In the previous post on how the media (Tamil and English) covers road accidents, we looked at the kind of details provided, and sensationalism in the articles. This post, based on 104 of the 181 Tamil and English media reports that were published between January and April 2016, analyses reportage on the causes of accidents, geography (rural vs urban), and road user behaviour.
Causes of accidents
Generally, newspapers give limited information about the causes of accidents. The standard reasons given, as this article from The Hindu illustrates, are loss of control, carelessness, or speeding. This gels with the data from the Ministry of Road Transport and Highways (MoRTH) to some extent. Its 2015 report (Road Accidents in India 2015) lists the major cause of accidents to be over-speeding (47.9%).
What the media does not highlight is that these causes are really symptoms of the same problem of disregarding road rules. While loss of control, speeding, etc may be the proximal causes of many an accident, the underlying cause is the negligence of road users or in other words the fault of the driver. The MoRTH report notes that 77.1%t of ‘accidents’ were the fault of drivers.
Source: Road accidents in India 2015, MoRTH
Drunk driving is a cause of accidents that gets highlighted in the media, as does the police’s efforts to curb this problem (including signages exhorting people to not drink and drive). Since drunk driving episodes (and therefore accidents) are likely to increase at certain times (weekends or festivals), many of the anti-drunk driving drives target these time periods. On last New Year's Eve, according to a Times of India article, between midnight and 8am, around 900 accidents were reported in Chennai. Most of them involved two wheelers whose drivers were under the influence. Another article quotes the police as saying that in Chennai 60 spot checks on weekdays and 120 on weekends are set up. This has resulted, they said, in a reduction in drunk driving accidents compared to the previous year. However, the article adds, a large part of the reduction occurred post the December 2015 floods. If the reduction in drunk driving cases was due to the enforcement drive (which had started more than a year before the floods), the drop in cases should have registered earlier in 2015. While the police and media focus a fair amount of attention on drunk driving, the MoRTH data indicates that drunk driving is a minor issue, being responsible for just 3.3% of traffic accidents in the country. This suggests that many drunk driving accidents are not recorded.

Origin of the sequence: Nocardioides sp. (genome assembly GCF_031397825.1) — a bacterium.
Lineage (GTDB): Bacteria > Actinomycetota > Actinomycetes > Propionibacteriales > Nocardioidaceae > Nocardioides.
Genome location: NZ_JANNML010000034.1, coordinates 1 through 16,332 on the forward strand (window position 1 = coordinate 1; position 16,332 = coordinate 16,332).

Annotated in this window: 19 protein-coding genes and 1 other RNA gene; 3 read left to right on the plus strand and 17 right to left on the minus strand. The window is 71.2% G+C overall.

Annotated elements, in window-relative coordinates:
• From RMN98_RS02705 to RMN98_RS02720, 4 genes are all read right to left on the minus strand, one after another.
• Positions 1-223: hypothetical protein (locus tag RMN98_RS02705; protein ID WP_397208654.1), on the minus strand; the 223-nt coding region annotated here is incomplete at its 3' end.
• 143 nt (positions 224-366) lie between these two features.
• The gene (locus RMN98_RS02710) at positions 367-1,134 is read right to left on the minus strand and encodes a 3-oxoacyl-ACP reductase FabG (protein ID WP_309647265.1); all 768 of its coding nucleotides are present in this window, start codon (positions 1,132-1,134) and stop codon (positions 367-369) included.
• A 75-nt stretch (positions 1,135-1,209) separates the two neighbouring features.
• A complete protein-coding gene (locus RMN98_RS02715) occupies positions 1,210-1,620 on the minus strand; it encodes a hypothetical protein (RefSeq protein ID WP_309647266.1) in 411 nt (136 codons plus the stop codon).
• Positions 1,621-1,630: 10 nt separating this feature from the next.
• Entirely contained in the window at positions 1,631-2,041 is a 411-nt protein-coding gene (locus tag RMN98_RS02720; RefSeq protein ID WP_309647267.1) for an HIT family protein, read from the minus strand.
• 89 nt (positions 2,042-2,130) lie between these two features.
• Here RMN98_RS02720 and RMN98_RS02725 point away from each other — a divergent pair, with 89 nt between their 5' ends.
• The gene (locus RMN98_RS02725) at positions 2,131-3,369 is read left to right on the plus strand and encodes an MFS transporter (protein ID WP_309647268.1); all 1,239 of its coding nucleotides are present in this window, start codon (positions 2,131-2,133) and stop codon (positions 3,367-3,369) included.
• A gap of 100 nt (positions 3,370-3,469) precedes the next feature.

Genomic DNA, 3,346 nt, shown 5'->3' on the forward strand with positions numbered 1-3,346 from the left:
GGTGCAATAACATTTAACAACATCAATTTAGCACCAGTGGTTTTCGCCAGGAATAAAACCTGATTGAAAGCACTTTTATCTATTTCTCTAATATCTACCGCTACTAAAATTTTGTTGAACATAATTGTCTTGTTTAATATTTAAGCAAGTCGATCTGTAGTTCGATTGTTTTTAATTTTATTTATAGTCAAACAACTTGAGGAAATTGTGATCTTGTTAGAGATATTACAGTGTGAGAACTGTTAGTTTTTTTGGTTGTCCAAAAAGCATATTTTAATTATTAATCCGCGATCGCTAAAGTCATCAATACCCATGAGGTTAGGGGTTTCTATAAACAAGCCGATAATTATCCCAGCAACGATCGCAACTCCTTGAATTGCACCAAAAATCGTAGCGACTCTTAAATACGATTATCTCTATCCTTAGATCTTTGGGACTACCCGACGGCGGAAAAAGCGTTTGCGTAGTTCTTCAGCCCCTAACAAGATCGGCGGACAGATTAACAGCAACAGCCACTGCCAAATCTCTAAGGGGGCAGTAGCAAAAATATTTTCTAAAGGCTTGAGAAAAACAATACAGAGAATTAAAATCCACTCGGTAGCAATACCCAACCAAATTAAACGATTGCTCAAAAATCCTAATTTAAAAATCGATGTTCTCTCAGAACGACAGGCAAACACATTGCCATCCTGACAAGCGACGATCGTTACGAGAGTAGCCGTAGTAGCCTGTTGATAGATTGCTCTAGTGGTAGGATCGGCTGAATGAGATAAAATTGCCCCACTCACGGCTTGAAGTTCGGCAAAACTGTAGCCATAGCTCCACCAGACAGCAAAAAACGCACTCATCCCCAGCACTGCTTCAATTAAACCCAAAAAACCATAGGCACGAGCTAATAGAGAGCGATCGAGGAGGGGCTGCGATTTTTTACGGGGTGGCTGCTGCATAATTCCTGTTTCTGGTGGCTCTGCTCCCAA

This is an important cause that very occasionally gets written about in media reports. How many of us, when driving in India, have hit potholes or unmarked speed breakers or encountered a patch of badly-laid road and come close to having an accident? Or perhaps, because of bad road design leading to reduced visibility, you have almost hit another vehicle. These are never listed as reasons for accidents in media reports and therefore none of us think of these important aspects of road safety. Unfortunately, road design, planning, and maintenance have not kept pace with the rapid increase in vehicle numbers. In addition, roads are also dug up for utilities , such as, sewerage, electricity, and telephones as this article illustrates. Often, while work is ongoing, cables and other paraphernalia are left lying on the road, pushing pedestrians off the pavement and posing a risk to all road users.
Age of accident victims